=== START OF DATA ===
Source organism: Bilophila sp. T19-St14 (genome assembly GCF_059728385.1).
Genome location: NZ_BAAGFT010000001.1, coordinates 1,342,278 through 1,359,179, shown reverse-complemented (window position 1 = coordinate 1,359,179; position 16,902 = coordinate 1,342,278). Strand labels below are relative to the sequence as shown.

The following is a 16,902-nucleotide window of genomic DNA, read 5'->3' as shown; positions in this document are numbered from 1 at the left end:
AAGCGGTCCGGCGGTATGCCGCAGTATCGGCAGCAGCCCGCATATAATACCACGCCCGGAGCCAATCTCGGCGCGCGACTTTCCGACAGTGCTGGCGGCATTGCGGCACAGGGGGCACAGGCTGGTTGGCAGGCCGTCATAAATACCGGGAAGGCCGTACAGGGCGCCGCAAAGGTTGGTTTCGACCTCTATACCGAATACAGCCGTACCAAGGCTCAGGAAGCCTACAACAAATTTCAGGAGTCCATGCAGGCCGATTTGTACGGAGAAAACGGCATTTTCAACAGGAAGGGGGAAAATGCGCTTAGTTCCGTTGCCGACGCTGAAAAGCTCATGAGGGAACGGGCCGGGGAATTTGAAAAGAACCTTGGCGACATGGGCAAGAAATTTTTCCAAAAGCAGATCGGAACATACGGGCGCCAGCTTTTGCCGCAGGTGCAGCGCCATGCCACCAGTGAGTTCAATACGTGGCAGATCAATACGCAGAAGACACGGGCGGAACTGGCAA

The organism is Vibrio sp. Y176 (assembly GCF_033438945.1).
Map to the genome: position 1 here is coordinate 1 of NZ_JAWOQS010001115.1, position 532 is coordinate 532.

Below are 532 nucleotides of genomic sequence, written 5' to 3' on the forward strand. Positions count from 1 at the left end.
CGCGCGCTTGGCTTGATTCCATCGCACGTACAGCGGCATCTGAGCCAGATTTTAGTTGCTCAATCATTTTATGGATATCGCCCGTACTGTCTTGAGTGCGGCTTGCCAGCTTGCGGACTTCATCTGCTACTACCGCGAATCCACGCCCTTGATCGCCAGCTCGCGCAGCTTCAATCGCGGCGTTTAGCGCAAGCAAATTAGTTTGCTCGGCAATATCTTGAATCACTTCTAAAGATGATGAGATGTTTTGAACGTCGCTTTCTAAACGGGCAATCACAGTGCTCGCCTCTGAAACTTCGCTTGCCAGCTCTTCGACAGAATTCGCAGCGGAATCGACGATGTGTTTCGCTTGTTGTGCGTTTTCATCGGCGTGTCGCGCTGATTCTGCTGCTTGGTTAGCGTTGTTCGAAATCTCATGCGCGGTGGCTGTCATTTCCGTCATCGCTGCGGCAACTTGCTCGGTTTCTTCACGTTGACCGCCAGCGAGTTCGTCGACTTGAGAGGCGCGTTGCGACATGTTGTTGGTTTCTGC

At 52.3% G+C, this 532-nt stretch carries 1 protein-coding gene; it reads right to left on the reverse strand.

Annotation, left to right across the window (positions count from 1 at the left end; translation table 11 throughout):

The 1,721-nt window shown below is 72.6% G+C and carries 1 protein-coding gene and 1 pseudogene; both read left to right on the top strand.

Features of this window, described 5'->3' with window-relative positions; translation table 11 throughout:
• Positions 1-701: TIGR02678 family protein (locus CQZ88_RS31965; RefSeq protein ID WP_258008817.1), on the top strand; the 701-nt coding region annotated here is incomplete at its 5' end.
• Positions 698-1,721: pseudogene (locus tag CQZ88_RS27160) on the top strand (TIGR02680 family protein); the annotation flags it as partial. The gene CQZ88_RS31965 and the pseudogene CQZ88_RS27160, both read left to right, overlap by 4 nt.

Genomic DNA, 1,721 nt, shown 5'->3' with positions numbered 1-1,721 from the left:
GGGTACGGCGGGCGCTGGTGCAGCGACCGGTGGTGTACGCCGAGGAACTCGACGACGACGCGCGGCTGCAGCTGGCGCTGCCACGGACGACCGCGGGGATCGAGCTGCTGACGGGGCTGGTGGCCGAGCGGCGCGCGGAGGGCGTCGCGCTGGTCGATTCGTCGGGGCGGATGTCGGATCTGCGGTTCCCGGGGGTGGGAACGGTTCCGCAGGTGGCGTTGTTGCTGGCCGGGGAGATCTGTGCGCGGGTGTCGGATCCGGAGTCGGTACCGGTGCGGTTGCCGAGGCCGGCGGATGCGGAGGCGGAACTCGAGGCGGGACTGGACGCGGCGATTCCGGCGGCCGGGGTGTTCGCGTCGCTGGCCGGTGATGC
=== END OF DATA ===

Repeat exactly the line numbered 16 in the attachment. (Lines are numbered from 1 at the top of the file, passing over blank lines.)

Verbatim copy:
GGGTACGGCGGGCGCTGGTGCAGCGACCGGTGGTGTACGCCGAGGAACTCGACGACGACGCGCGGCTGCAGCTGGCGCTGCCACGGACGACCGCGGGGATCGAGCTGCTGACGGGGCTGGTGGCCGAGCGGCGCGCGGAGGGCGTCGCGCTGGTCGATTCGTCGGGGCGGATGTCGGATCTGCGGTTCCCGGGGGTGGGAACGGTTCCGCAGGTGGCGTTGTTGCTGGCCGGGGAGATCTGTGCGCGGGTGTCGGATCCGGAGTCGGTACCGGTGCGGTTGCCGAGGCCGGCGGATGCGGAGGCGGAACTCGAGGCGGGACTGGACGCGGCGATTCCGGCGGCCGGGGTGTTCGCGTCGCTGGCCGGTGATGC